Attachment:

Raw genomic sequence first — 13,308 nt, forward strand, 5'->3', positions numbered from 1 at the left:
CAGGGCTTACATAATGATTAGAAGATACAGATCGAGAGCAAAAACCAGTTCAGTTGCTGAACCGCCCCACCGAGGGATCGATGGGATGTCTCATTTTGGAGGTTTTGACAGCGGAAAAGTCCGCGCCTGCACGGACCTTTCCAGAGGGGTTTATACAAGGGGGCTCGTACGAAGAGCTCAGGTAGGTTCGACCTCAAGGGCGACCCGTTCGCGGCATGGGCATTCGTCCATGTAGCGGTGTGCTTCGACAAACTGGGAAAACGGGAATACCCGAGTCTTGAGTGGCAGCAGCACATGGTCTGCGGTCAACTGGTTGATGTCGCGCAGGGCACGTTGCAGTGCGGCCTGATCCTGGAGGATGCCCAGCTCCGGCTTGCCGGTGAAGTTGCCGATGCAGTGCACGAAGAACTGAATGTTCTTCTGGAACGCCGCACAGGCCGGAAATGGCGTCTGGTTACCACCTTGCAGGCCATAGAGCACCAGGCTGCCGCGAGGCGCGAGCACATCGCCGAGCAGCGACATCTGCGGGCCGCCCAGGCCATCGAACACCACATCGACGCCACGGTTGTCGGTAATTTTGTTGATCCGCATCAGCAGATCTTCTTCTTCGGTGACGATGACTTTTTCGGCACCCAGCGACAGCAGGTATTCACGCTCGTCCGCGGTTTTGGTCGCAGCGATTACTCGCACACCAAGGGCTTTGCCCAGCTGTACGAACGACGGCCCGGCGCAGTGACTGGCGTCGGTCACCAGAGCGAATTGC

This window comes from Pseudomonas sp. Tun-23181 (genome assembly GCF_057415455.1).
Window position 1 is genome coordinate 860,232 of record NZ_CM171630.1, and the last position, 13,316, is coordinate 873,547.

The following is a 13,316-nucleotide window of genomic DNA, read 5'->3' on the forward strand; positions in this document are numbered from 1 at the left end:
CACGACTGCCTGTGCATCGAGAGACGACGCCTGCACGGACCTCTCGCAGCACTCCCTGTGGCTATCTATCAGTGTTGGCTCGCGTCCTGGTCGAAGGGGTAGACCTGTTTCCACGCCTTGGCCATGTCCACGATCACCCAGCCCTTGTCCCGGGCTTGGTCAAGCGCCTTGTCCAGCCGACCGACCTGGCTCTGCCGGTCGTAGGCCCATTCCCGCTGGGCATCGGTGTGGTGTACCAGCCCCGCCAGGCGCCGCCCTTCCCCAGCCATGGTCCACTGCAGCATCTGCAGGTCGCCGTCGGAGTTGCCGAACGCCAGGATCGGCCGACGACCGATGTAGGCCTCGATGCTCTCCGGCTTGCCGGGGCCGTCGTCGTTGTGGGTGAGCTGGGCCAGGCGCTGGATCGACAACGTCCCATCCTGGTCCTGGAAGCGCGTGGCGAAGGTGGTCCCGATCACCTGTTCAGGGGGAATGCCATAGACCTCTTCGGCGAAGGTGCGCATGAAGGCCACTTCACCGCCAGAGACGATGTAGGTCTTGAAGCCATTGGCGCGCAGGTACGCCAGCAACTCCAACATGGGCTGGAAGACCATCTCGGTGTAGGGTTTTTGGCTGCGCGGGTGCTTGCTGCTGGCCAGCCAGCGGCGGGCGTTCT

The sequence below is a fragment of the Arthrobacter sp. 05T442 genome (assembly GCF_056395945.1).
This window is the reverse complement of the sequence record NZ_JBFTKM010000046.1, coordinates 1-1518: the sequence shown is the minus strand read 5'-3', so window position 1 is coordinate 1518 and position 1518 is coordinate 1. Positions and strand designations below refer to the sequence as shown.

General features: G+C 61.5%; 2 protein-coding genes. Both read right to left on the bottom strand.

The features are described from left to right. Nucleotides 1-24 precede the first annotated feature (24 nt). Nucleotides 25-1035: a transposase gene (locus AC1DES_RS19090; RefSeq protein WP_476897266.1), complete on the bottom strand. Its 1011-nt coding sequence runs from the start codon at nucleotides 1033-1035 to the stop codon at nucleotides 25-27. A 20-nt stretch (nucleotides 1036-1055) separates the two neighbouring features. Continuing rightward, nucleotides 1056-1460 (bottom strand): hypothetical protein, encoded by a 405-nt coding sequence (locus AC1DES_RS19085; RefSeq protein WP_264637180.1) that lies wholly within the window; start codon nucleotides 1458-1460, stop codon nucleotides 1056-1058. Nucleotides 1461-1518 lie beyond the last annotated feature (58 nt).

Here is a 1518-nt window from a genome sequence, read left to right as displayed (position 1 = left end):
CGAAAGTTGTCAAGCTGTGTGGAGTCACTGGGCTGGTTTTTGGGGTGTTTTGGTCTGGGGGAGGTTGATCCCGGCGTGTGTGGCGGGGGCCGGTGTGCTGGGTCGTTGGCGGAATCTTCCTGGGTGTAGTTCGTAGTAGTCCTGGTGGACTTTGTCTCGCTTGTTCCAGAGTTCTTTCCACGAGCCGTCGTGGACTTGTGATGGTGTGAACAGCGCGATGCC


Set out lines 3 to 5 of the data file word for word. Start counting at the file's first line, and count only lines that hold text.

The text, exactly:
This window comes from Pseudomonas sp. Tun-23181 (genome assembly GCF_057415455.1).
Window position 1 is genome coordinate 860,232 of record NZ_CM171630.1, and the last position, 13,316, is coordinate 873,547.

The following is a 13,316-nucleotide window of genomic DNA, read 5'->3' on the forward strand; positions in this document are numbered from 1 at the left end: